Interesting speculative “Monday note” from Jean-Louis Gassée:
Furthermore, it looks like I misspoke when I said an An chip couldn’t power a high-end Mac. True, the A7 is optimized for mobile devices: Battery-optimization, small memory footprint, smaller screen graphics than an iMac or a MacBook Pro with a Retina display. But having shown its muscle in designing a processor for the tight constraints of mobile devices, why would we think that the team that created the most advanced smartphone/tablet processor couldn’t now design a 3GHz A10 machine optimized for “desktop-class” (a term used by Apple’s Phil Schiller when introducing the A7) applications?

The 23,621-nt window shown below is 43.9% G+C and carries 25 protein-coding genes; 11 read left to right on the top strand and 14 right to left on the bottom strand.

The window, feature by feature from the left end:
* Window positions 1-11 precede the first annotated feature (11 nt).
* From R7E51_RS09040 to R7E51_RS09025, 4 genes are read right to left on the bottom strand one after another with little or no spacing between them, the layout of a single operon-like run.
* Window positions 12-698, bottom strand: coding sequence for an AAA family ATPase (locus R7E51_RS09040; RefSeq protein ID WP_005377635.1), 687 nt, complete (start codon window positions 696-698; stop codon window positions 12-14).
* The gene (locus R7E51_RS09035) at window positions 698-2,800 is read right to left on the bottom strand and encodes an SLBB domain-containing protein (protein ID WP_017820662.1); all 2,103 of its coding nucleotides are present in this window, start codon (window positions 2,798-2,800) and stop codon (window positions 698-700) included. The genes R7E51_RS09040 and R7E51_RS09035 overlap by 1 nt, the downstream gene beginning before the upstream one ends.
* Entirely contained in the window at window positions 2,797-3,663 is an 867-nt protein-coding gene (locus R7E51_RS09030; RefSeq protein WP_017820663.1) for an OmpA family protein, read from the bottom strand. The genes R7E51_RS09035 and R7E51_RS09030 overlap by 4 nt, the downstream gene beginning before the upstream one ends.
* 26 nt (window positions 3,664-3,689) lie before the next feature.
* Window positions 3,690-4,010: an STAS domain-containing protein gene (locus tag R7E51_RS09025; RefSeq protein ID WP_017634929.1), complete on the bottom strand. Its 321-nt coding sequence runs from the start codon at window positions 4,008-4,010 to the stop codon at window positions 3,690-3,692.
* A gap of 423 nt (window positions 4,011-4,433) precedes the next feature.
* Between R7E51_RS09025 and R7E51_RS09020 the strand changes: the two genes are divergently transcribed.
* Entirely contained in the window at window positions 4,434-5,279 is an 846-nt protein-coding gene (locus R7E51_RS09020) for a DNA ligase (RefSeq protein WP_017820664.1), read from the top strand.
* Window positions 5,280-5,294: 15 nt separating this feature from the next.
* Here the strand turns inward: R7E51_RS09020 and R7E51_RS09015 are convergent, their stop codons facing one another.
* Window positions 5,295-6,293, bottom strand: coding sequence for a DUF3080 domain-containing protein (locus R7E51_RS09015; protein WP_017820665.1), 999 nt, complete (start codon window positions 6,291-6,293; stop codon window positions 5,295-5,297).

Today’s ARM chips are decidedly optimized for mobile usage because — spoiler alert — that’s where they’re used. But, while the architecture of the chip was decidedly built in favour of mobile and low-power usage in the beginning, today’s ARM chips are a completely different species. Imagine what kind of power an A-series chip could turn out if it were not encumbered by the power constraints of a smartphone (or a tablet, at the highest end of the available mobile power envelope).